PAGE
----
After designing the logo, a friend suggested we make t-shirts- because hell yeah we wanted to represent our AAness (uh, that’s Adult Amateur to you!)!

My friends are the best

If you want to support #adultteambeverages in our quest to dominate the Novice level of the Adult Team Champs, buy your swag here!

I’m excited to be on a team with other Adult riders, who all share the love of the sport but also understand that as amateurs, we are always balancing the call of riding with the need to make a living, and the challenges that come with that. I can’t wait to share in the joy of just being at KHP with those people and know that there are so many back home (and all over) who are cheering us on, ideally wearing a cute shirt or at the least, enjoying an adult beverage themselves!

Here’s hoping for lots of memories made and if we’re lucky, a victory lap for #teamadultbeverages- surely the most fun team at the AECs!



Road to the AECs- A Review of my Worries: Part 3

First of all, let me just say that watching multiple episodes of The Handmaid’s Tale does nothing positive for the mood.

I make dumb mistakes. Mistakes I will regret for the rest of my life. The biggest one that comes to mind is my last cross country run on Foster. I was having the time of my life, flying (for Foster at least) across the country, when I was pulled up 4 fences from home- I had missed an insignificant fence on the course. The fact that I never got to feel that sense of completion on what was to be his last run makes me sad.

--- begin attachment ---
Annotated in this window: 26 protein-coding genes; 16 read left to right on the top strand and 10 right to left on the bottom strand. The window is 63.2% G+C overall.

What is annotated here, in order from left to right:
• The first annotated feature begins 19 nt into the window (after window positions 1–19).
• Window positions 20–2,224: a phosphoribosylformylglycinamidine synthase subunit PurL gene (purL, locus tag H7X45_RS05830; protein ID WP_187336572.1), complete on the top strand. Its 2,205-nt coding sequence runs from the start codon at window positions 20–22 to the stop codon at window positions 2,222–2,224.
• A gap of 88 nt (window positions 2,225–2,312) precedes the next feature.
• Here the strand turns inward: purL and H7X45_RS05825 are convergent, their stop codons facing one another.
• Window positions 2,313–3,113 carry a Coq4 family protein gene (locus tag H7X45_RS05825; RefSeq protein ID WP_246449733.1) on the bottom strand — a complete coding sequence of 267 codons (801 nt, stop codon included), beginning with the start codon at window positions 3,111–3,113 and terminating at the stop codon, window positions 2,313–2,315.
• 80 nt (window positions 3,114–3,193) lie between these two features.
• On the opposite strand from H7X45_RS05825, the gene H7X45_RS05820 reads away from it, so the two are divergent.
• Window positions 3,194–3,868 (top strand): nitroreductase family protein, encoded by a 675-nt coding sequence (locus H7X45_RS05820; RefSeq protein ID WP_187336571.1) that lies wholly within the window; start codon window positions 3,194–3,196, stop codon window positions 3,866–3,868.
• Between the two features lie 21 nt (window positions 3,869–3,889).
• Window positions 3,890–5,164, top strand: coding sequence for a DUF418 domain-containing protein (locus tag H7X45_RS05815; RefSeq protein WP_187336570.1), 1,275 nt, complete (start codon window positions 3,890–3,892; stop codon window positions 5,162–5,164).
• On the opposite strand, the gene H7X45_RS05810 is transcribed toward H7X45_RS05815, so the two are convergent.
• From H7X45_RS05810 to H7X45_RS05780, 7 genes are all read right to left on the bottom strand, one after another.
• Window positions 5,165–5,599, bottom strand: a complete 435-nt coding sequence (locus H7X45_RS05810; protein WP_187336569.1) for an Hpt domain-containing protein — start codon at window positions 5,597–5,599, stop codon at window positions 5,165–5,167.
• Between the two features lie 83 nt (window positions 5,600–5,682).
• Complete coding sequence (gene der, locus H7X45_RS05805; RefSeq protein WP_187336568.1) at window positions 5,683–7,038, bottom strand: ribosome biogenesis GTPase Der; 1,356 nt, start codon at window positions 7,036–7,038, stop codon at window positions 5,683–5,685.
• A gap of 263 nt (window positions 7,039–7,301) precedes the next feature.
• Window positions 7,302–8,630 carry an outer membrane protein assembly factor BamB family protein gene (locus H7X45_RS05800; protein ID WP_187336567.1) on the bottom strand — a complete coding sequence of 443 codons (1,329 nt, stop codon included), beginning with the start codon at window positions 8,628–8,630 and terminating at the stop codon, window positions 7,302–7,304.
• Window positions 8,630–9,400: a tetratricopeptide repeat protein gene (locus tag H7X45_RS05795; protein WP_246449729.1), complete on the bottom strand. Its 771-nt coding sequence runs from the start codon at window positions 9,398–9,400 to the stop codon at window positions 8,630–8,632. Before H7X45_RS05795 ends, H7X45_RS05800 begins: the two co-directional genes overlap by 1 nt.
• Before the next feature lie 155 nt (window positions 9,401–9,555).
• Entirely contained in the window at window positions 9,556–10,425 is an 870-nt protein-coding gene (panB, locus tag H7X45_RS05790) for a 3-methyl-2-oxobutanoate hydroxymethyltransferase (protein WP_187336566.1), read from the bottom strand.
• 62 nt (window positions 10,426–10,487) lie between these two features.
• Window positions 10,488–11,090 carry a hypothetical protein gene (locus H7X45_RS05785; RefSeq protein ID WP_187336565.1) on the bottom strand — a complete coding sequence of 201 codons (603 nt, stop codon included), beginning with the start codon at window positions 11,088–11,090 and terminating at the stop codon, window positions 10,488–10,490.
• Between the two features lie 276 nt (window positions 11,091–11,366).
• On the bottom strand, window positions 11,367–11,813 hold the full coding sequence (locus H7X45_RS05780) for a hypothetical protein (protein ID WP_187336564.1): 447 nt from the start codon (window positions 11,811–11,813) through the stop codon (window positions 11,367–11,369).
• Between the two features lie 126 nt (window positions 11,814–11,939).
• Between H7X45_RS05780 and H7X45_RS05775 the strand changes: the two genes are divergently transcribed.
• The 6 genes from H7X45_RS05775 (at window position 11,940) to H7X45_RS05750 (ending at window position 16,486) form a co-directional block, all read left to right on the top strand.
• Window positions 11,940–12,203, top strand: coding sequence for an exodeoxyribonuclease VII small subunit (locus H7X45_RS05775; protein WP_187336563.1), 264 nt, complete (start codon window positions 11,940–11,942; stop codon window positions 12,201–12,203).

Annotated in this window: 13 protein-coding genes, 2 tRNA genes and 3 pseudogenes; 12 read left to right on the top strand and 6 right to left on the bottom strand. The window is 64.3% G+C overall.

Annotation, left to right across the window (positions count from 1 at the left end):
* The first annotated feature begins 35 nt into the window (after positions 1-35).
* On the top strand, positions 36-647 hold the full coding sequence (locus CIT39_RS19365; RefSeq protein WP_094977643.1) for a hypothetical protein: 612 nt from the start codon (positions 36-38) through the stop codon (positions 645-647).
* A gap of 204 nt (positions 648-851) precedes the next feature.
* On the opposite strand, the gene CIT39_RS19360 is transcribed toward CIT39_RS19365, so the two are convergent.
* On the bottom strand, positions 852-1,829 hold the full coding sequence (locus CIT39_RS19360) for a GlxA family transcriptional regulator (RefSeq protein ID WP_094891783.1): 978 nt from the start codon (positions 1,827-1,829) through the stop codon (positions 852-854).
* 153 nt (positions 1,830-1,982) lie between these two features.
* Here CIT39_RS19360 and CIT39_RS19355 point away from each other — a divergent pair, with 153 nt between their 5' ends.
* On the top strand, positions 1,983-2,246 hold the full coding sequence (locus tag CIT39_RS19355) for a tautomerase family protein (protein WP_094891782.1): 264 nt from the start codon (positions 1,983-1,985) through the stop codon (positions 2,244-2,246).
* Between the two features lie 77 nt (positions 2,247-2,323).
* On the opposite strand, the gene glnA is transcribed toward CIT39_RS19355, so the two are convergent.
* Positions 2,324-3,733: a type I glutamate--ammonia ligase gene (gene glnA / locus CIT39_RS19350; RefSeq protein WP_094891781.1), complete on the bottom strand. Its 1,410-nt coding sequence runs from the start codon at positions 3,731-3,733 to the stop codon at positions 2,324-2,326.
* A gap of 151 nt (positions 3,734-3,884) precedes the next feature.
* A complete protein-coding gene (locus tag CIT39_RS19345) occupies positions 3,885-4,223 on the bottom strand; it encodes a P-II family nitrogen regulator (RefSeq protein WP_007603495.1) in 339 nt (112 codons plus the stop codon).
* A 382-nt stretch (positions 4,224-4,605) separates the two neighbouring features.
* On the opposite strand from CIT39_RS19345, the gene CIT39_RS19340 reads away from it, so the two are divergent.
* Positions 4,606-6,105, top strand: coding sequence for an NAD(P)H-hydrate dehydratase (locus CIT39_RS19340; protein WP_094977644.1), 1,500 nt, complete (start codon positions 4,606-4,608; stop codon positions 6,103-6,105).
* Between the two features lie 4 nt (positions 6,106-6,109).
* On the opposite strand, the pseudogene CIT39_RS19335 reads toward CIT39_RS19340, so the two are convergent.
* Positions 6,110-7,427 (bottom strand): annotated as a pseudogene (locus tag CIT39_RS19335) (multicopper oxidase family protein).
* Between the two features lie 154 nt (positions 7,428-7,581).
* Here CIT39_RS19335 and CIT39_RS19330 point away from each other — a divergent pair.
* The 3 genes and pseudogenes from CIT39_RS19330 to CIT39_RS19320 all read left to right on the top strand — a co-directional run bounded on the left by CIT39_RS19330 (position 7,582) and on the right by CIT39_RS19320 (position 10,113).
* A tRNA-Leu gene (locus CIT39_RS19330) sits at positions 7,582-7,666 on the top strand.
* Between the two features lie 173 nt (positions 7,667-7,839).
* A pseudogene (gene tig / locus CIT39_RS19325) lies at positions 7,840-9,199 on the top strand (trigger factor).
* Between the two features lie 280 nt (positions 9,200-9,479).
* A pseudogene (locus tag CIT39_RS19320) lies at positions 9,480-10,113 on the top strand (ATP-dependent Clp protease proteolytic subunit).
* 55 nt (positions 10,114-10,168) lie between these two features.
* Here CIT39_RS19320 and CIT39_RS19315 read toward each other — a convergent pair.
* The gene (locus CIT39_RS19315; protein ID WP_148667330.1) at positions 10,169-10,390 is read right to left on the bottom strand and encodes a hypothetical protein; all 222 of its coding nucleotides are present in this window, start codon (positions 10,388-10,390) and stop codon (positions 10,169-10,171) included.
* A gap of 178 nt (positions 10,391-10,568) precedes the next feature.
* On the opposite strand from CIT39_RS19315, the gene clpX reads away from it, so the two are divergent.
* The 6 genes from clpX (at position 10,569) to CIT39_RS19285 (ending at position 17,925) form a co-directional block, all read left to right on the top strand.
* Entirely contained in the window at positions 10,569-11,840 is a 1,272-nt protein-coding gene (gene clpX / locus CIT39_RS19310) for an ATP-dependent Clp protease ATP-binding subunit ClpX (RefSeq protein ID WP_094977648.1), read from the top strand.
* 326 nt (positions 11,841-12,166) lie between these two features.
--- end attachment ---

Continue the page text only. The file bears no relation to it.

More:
I’m worried that I will make this investment- time, money, emotion, and I will do something classically dumb to mess it all up.

still the best gif ever

I’m very good at that, after all. Remember when I forgot where to go and jumped a BN fence from a standstill? Here’s the video to jog your memory.

I hope I don’t disappoint myself. Disappoint all the people supporting me. The people that plan on watching the live stream. My coach traveling to KY. My dressage coach here in NC. I want to make them proud.

If it comes to laughing or crying, I’ll pick laughing every time. But I am desperately hoping that this will not be that time!

But first, we gotta get there.



Road to the AECs- A Review of my Worries: Part 2

My absolute greatest fear in signing Jack and I up for the AECs has been the challenge of keeping us both healthy until we get there.

My vet and farrier both agree- Jack could be the world world bubble boy

It’s no secret that Jack is accident prone.  But more on that in a moment. As you all know, my first steps in getting us (him) prepared for even the idea of the AECs included getting my saddles re-fitted to him (after 2 years that seemed prudent anyways) and had him adjusted by a chiropractor. Since the chiropractor, I have noticed some changes- notably with how easily he bends right now (and also how he struggles a little more to the left), so I’m glad I did it so far out from the big event to allow us both to settle into those adjustments.

I also started Jack on an electrolyte to help him deal with workouts in the heat of summer. He’s definitely drinking more (and peeing more- sorry to the folks who clean his stall!) as a result. Ideally I would add Horse Quencher to his water a day or 2 before we travel so it’s not foreign to him and he will drink on the long trailer ride.

And then, because I felt like his topline/muscle tone wasn’t where it should be given the amount of work he’s in, I also added in an amino acid supplement for muscle support and to help him recover from the conditioning sets that I’ve introduced recently.

Speaking of conditioning sets, that’s also part of my plan to help keep him healthy, as well as prepare for the physical taxation caused by the long trailer ride and 3 days of competition. Our last set looked like this, with 2 min breaks between each burst, and I was really encouraged to see him recover in less than 10 min- a new record for him.

  • 3 x 5min trot sets
  • 2 x 5min slow canters